Is the ?video glasses? that you use during the matches useful?
Yeah, absolutely, but we only use it for corners. When you put it on, the video operator of the TV shows the picture of the corner and you see it in the glasses as if you look it on TV. You can see where the space is, where can we play, how do they defend that corner or what can we do to attack that on the best way. I put them in and I see how Argentina, for example, defends that corner with three on one side and one here, so you see where the space is.
How is Marc Lammers as a coach?
I think he is really modern. He thinks about things before other coaches do.
He actually thinks always a few steps ahead. What he does with the video glasses and some more things, but it is also in the way we look at the videos of the opponents. His training is very good and he is always watching some very technical things and on the other side he really looks at the details of the players of the teams. So, I think he is really modern, he thinks ahead. I think he is the best coach that you can have at this moment.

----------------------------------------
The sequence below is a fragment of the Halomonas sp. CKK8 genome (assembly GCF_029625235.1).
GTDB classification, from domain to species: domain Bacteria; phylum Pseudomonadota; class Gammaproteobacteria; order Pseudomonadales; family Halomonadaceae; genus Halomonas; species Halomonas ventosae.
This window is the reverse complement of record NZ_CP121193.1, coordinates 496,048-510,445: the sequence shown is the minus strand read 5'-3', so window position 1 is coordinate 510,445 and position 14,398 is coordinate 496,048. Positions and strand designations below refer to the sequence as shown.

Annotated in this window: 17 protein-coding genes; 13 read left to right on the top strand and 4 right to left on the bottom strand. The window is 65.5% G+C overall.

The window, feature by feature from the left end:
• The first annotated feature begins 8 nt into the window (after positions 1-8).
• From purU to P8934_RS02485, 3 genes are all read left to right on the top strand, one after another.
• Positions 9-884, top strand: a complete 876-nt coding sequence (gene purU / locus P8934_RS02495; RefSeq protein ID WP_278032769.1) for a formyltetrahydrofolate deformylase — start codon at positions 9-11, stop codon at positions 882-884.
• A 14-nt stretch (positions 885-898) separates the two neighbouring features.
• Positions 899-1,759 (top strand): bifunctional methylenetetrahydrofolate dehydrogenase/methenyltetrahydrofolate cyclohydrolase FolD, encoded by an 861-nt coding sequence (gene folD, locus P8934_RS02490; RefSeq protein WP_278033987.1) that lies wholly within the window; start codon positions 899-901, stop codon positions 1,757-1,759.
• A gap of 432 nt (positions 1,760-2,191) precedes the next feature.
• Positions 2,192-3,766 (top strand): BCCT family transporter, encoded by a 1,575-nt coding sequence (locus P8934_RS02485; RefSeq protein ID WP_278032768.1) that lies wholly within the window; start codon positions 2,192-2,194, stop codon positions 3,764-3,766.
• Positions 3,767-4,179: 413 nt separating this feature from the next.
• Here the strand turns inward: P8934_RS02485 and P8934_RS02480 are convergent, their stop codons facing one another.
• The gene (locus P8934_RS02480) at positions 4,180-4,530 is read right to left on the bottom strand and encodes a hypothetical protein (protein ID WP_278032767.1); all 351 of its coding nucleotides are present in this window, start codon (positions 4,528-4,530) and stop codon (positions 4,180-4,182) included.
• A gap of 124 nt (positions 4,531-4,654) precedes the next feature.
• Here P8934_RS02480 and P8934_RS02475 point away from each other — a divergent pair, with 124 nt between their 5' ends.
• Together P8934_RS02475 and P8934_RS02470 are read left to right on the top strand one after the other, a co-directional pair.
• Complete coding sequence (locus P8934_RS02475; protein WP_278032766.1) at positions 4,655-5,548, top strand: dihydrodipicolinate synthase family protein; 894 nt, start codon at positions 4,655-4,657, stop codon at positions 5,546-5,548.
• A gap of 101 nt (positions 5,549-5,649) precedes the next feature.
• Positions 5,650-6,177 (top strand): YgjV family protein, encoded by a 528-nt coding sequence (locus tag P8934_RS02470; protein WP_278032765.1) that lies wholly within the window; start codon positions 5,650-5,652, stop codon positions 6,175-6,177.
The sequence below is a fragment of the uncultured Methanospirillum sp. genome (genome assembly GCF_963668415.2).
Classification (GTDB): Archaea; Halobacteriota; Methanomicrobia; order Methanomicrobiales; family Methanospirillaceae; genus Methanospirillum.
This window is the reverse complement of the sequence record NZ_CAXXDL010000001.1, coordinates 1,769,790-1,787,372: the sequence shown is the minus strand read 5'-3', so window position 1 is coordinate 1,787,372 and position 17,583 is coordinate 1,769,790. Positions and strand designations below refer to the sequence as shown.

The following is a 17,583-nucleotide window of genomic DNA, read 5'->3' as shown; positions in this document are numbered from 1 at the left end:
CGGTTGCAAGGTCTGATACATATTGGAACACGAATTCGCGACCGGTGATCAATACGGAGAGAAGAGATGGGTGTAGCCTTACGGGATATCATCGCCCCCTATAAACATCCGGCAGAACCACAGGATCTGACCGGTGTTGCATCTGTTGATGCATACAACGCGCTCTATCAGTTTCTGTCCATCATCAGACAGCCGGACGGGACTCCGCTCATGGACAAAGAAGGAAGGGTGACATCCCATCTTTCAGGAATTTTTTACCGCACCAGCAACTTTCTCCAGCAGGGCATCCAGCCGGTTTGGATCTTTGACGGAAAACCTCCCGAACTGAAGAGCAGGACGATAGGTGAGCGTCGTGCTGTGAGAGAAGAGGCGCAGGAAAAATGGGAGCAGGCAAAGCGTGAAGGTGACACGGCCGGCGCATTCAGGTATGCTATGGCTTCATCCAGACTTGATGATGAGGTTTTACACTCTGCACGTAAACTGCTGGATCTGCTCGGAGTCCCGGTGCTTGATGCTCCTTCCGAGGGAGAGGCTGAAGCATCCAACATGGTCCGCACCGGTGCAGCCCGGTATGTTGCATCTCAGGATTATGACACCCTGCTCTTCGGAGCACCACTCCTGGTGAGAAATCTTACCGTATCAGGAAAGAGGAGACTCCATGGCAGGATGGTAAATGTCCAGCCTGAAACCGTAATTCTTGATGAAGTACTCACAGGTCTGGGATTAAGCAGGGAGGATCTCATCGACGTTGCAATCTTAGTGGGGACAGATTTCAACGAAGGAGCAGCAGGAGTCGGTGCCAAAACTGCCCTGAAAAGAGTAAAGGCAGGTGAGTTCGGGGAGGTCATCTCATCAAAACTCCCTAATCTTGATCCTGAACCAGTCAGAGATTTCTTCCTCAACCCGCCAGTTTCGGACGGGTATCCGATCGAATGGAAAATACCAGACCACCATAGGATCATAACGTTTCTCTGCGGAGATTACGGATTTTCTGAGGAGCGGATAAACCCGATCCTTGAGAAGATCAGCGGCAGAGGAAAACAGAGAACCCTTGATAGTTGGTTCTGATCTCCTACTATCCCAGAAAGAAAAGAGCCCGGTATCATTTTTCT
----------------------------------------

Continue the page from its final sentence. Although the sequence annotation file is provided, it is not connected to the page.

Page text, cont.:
Which is the saddest memory that you can remember inside a hockey pitch?
The saddest moment I think it was the Olympics in 2000 because we expected to do really well there and we didn't. Everything went wrong on that big moment. Everything had to be right there and it went all wrong. We were third, so we won the bronze, but we really wanted to win the gold. I think it would have been possible, but everything went wrong that time.
And your happiest memory?
So far, I think that it is the bronze medal that we won in Atlanta 1996.
Because we were like sixth of the world and qualified as last country and nobody expected us to win a medal, not even us which is like going there and see what happens. And we won the bronze that was great.
But I think in a few years also the silver medal of the world cup in Australia (in 2002) will be one of the best moments. Now it's really fresh that we lost the final. Right now it is not remembered as a good moment because we feel the loss. But in a few years of course we will feel the winning of the silver medal.